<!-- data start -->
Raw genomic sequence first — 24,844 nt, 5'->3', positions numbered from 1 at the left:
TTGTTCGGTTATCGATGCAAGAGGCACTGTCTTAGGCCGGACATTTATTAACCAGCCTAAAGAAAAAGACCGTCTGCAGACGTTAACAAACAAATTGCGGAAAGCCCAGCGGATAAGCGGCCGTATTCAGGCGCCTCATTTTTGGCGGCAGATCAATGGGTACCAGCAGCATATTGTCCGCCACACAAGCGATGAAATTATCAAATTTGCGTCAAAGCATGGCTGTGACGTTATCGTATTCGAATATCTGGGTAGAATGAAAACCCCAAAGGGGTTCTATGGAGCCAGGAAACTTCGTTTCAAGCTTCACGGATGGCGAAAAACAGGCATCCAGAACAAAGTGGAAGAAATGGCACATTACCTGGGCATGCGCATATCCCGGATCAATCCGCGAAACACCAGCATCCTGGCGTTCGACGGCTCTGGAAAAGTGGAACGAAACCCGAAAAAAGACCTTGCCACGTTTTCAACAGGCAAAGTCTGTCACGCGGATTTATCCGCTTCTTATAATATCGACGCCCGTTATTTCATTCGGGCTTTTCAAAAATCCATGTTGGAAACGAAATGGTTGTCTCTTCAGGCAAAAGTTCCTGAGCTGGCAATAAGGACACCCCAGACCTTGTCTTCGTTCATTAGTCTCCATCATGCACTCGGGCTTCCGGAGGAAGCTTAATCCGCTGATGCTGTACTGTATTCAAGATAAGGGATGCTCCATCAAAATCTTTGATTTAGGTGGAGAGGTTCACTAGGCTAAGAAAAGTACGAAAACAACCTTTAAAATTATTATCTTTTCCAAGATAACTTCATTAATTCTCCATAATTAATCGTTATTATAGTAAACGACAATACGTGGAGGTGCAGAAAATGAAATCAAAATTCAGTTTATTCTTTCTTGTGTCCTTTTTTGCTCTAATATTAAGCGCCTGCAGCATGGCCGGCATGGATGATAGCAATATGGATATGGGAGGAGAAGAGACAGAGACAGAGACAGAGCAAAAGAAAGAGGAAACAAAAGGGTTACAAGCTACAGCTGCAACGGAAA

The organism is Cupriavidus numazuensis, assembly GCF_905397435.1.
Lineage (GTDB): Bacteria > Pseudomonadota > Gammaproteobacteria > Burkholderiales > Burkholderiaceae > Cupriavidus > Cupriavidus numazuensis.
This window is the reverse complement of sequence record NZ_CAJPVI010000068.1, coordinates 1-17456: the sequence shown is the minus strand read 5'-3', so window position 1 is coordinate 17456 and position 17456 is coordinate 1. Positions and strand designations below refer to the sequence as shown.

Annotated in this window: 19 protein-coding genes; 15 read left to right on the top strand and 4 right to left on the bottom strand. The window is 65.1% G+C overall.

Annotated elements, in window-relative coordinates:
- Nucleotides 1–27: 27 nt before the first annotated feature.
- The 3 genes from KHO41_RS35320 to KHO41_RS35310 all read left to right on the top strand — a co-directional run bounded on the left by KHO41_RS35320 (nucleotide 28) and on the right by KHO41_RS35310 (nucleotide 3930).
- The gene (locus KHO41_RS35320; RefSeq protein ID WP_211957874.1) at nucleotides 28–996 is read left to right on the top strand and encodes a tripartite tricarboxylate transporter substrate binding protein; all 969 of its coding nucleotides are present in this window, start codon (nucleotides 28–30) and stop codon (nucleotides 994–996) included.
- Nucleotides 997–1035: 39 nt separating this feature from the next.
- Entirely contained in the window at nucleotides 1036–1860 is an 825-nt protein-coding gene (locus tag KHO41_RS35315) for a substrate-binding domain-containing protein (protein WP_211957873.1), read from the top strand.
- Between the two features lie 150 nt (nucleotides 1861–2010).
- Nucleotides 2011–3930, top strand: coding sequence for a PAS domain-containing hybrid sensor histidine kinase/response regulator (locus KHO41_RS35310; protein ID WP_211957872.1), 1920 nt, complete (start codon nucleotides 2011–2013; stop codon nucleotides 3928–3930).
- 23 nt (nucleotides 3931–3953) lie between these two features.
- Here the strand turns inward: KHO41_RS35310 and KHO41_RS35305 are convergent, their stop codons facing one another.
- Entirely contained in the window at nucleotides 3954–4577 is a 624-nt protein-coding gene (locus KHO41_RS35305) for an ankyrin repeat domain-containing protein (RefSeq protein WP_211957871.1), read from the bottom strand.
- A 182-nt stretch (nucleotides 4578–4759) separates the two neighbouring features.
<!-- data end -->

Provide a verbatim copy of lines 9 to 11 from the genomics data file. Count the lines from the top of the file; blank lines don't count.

- The 3 genes from KHO41_RS35320 to KHO41_RS35310 all read left to right on the top strand — a co-directional run bounded on the left by KHO41_RS35320 (nucleotide 28) and on the right by KHO41_RS35310 (nucleotide 3930).
- The gene (locus KHO41_RS35320; RefSeq protein ID WP_211957874.1) at nucleotides 28–996 is read left to right on the top strand and encodes a tripartite tricarboxylate transporter substrate binding protein; all 969 of its coding nucleotides are present in this window, start codon (nucleotides 28–30) and stop codon (nucleotides 994–996) included.
- Nucleotides 997–1035: 39 nt separating this feature from the next.